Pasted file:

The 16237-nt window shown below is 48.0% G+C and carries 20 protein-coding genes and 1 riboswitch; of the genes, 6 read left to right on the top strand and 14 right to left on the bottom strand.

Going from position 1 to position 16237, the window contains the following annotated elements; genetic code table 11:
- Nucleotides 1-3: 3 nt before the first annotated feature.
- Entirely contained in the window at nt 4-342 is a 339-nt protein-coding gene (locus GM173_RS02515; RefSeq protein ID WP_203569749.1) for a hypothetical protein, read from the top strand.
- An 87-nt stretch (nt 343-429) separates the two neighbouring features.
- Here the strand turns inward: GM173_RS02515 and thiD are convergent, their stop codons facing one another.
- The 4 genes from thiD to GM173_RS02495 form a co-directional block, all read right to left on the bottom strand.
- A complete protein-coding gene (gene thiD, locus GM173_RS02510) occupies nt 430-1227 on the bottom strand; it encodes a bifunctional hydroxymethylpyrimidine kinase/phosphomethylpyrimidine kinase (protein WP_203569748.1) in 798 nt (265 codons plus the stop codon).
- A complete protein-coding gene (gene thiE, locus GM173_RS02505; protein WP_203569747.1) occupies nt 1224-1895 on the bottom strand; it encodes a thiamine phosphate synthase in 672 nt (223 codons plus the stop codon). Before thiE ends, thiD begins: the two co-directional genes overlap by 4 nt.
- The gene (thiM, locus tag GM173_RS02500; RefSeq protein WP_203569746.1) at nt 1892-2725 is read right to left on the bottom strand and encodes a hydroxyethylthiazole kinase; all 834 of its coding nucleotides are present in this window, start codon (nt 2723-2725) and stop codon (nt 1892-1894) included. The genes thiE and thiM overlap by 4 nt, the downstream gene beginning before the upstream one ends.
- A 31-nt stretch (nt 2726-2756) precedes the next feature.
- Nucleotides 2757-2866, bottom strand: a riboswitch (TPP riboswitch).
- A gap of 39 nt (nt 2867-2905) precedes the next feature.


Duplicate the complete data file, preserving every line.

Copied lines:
The 16237-nt window shown below is 48.0% G+C and carries 20 protein-coding genes and 1 riboswitch; of the genes, 6 read left to right on the top strand and 14 right to left on the bottom strand.

Going from position 1 to position 16237, the window contains the following annotated elements; genetic code table 11:
- Nucleotides 1-3: 3 nt before the first annotated feature.
- Entirely contained in the window at nt 4-342 is a 339-nt protein-coding gene (locus GM173_RS02515; RefSeq protein ID WP_203569749.1) for a hypothetical protein, read from the top strand.
- An 87-nt stretch (nt 343-429) separates the two neighbouring features.
- Here the strand turns inward: GM173_RS02515 and thiD are convergent, their stop codons facing one another.
- The 4 genes from thiD to GM173_RS02495 form a co-directional block, all read right to left on the bottom strand.
- A complete protein-coding gene (gene thiD, locus GM173_RS02510) occupies nt 430-1227 on the bottom strand; it encodes a bifunctional hydroxymethylpyrimidine kinase/phosphomethylpyrimidine kinase (protein WP_203569748.1) in 798 nt (265 codons plus the stop codon).
- A complete protein-coding gene (gene thiE, locus GM173_RS02505; protein WP_203569747.1) occupies nt 1224-1895 on the bottom strand; it encodes a thiamine phosphate synthase in 672 nt (223 codons plus the stop codon). Before thiE ends, thiD begins: the two co-directional genes overlap by 4 nt.
- The gene (thiM, locus tag GM173_RS02500; RefSeq protein WP_203569746.1) at nt 1892-2725 is read right to left on the bottom strand and encodes a hydroxyethylthiazole kinase; all 834 of its coding nucleotides are present in this window, start codon (nt 2723-2725) and stop codon (nt 1892-1894) included. The genes thiE and thiM overlap by 4 nt, the downstream gene beginning before the upstream one ends.
- A 31-nt stretch (nt 2726-2756) precedes the next feature.
- Nucleotides 2757-2866, bottom strand: a riboswitch (TPP riboswitch).
- A gap of 39 nt (nt 2867-2905) precedes the next feature.